The Forgotten Dispute that Could Ignite a War in South America
Here’s why Venezuelans just voted to annex most of Guyana.
Yesterday, Venezuelans voted in a non-binding referendum to annex the Essequibo territory, a stretch of jungle that makes up around two-thirds of the landmass of Venezuela’s eastern neighbor, tiny Guyana. Desperate for a win amid a newly united opposition and a chronically sick economy, the leftist dictatorship of Nicolás Maduro dusted off a musty old dispute to fan the nationalist flames.
As a matter of international law, Maduro has no leg to stand on. A military adventure into Essequibo is improbable—Venezuela’s military remains laser-focused on the one thing it does well, and that’s trafficking cocaine, not fighting wars. But dictatorships are inherently unpredictable, and the prospect of a military adventure is sending jitters around the region.
Let’s back up a minute. How did 95% of Venezuela’s voters get it into their heads that a jungle hinterland hardly any Venezuelans have ever lived in is properly theirs? Nationalist pandering and lousy '80s pop will do that, yes, but ignorance plays a part too. The history we Venezuelans have been taught for decades—a simple tale of theft—isn’t just wrong; it’s boring. The real story of this 400-year-old disputed border in an uninhabited, inaccessible bit of South America is way more interesting and almost totally forgotten.
During the colonial era, maps of the region were mostly guesswork and borders often hazy. Venezuela was part of the Spanish empire, which claimed territories as far east as the Essequibo River—comprising most of what is today the Essequibo territory—though there were no Spanish settlements anywhere near that body of water. On the basis of a map published in 1840, the British would claim a border 170 miles northwest of that. When Venezuela got its independence from Spain in the 1820s, the eastern border where the Essequibo jungle lies was basically a haze.
Now skip forward to the turn of the 20th century. The United States had emerged as a significant global force. Its relation to Britain was similar to China’s relation to the United States today: the rising power, threatening to throw the old hegemon off its perch. Britain, with its world-leading navy, still had strategic superiority over the United States, but everyone knew it could not hold its advantage for long.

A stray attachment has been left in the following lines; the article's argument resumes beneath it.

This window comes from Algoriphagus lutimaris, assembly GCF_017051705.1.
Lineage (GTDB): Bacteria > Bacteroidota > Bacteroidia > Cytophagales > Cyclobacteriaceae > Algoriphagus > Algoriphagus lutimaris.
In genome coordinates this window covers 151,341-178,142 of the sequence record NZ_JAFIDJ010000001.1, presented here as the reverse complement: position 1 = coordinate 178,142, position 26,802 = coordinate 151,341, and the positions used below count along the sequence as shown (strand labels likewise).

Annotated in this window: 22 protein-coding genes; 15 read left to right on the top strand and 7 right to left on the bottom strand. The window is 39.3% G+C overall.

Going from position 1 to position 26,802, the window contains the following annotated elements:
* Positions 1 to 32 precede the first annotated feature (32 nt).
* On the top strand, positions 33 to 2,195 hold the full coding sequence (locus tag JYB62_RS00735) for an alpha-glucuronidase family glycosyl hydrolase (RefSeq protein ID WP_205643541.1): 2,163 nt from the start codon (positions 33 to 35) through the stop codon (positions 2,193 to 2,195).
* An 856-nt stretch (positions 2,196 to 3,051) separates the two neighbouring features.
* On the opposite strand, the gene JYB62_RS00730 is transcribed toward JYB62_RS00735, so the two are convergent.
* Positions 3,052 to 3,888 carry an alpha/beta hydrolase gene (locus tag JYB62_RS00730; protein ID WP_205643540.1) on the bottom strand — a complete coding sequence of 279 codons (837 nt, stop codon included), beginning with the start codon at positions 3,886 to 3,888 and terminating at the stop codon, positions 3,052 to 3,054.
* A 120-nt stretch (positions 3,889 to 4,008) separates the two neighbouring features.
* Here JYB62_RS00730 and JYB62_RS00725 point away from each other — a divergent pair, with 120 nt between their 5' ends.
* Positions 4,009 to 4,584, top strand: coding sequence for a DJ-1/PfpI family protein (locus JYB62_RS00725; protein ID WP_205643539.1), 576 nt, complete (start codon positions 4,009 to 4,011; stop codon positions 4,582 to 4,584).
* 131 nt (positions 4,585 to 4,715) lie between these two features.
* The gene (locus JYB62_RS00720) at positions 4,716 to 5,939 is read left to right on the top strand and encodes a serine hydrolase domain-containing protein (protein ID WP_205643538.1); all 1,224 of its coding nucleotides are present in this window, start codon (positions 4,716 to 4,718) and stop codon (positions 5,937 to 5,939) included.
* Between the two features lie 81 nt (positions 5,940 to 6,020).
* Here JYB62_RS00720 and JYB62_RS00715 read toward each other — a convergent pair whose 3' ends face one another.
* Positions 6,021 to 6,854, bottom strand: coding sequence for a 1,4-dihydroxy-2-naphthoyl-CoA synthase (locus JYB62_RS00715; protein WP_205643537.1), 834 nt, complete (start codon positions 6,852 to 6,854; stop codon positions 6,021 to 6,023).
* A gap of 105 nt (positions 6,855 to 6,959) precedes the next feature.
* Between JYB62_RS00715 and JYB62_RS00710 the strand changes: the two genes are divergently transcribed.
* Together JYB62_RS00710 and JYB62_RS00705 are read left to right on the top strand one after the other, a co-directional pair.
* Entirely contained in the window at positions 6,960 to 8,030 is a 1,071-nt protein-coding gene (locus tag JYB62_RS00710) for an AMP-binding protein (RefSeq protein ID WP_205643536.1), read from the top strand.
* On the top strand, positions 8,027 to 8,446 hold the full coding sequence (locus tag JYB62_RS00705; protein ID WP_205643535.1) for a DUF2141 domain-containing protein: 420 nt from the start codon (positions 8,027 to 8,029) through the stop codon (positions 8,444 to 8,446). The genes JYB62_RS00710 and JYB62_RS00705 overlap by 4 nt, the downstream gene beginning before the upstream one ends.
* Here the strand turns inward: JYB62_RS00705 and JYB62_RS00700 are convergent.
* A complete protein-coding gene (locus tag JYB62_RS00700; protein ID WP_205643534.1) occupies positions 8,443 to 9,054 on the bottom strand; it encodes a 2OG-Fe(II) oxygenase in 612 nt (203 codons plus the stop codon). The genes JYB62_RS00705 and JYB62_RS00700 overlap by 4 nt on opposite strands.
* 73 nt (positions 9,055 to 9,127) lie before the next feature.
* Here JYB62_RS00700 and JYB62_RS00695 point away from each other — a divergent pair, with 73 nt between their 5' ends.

There were only a few places where the British and American spheres of influence really came face-to-face. These were around two small British colonies: “British Honduras” (now Belize) and British Guiana. To be clear, the United States didn’t border the British empire in these places: Guatemala claimed what would become Belize, and Los Estados Unidos de Venezuela (the United States of Venezuela, as it was officially known) bordered British Guiana.
In 1895, Britain renewed a half-century old claim for control of the eastern shore where the mighty Orinoco river’s main navigable channel reaches the Atlantic—a point deep in the Essequibo territory. At a time when Venezuela had basically no working roads or railroads, the massive river was a crucial artery for internal commerce and travel. The British claim, if granted, would give Britain control of who could navigate the river, which would turn Venezuela into a de facto British colony, or at least a country not really sovereign in the usual sense of the word. With Orinoco shipping in British hands, Venezuela’s position would be like that of the princely states in India: formally independent, but not really.
At this the Americans took notice. The Monroe Doctrine, asserting America’s interest in preventing expansion of European colonial power in the hemisphere, was becoming an idée fixe of Washington’s foreign policy. But some uninhabited stretch of jungle was not worth fighting Britain over. What to do?